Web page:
Blackwell Publishing Journal Backfiles 1879-2005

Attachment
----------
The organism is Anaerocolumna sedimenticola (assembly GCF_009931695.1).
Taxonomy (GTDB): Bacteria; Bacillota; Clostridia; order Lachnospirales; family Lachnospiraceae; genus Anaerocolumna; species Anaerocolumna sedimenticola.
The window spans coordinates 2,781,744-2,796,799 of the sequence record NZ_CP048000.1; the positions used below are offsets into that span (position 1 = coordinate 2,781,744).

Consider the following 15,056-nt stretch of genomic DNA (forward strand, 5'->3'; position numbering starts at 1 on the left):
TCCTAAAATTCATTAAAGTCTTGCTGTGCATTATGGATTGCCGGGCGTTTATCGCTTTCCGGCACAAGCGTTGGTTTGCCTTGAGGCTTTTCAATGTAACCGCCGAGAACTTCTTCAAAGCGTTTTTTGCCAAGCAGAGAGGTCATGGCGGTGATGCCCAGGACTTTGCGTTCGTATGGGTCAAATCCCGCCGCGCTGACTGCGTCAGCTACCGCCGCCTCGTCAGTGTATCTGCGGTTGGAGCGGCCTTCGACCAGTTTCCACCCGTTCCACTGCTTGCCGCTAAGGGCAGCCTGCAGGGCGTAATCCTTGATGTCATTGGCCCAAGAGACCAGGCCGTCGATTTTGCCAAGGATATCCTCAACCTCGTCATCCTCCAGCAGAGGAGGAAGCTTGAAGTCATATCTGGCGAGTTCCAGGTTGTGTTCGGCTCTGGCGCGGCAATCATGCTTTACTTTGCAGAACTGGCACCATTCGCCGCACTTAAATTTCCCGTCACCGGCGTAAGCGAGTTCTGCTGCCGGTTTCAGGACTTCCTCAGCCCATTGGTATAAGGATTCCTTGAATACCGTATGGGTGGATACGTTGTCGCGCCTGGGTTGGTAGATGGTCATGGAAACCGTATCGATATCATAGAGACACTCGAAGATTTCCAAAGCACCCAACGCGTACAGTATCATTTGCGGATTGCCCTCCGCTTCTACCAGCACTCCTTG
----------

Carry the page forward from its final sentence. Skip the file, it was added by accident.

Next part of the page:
Background Pemphigus, a common immunobullous disease of skin and mucous membranes affecting both sexes of all ages, was almost fatal before the advent of corticosteroids. Better strategies to avoid their side-effects and recent introduction of adjuvant therapy has further improved its prognosis. As the treatment remains need-based and patient-specific, different regimens and strategies have evolved, each with its own merits and demerits.This retrospective hospital-based study was carried out to understand the clinico-therapeutic aspects of pemphigus in our clinic.Methods Medical records of all new patients admitted to our hospital with the diagnosis of pemphigus from 1990 to 2002 were analyzed.The diagnosis was mainly clinical and confirmed by positive Tzanck's test and histopathology. All patients were assessed clinically on a severity score of 1+ to 4+.These patients had received treatment with dexamethasone-cyclophosphamide pulse (DCP) therapy, oral mini-pulse (OMP) with betamethasone, or intramuscular triamcinolone acetonide alone or with azathioprine, dapsone or cyclophosphamide. They were followed up for clinical remission and side-effects of therapy.Results There were a total of 54 new patients comprising 53.7% females and 46.3% males, and 12.9% of these were 〈 18 years of age. Pemphigus vulgaris was the commonest clinical type seen in 81.48% and mucosal involvement was seen in 63.63% of cases. The severity of mucosal lesions was not proportionate to that of cutaneous lesions. Associated diseases seen were seropositive rheumatoid arthritis, hypertension, diabetes mellitus and hyperthyroidism in one case each.Dexamethasone-cyclophosphamide pulse therapy was given to 75% of the pemphigus vulgaris patients while those having less severe disease were treated with other regimens. In general, clinical remission was seen after 2–16 (mean 6.5) DCP doses. Two patients have been in complete remission for the last 5 and 7 years of completion of DCP therapy, respectively. Addition of other adjuvants to corticosteroids was also helpful. However, azathioprine 50 mg/day was not as effective as cyclophosphamide 50 mg/day. Menstrual irregularities, amenorrhoea, azoospermia, rise in blood pressure and glycosuria were the major side-effects seen during DCP pulse therapy. Drop out rate was unacceptably high with all modes of treatment, although with DCP therapy it appears to be partly owing to early disease control. There was no mortality in this series.Conclusions Pemphigus vulgaris is the commonest clinical type. Mucosal surfaces other than the oral cavity are uncommonly involved, it may herald the onset of disease and takes longer to heal. Dexamethasone-cyclophosphamide pulse therapy seems to have a definite advantage over treatment with steroids alone, especially in terms of better control of disease activity, near absence of steroid side-effects and significantly reduced hospital stay. However, ways and means to reduce gonadal toxicity of adjuvants need to be explored as DCP therapy is likely to stay as a treatment of choice.
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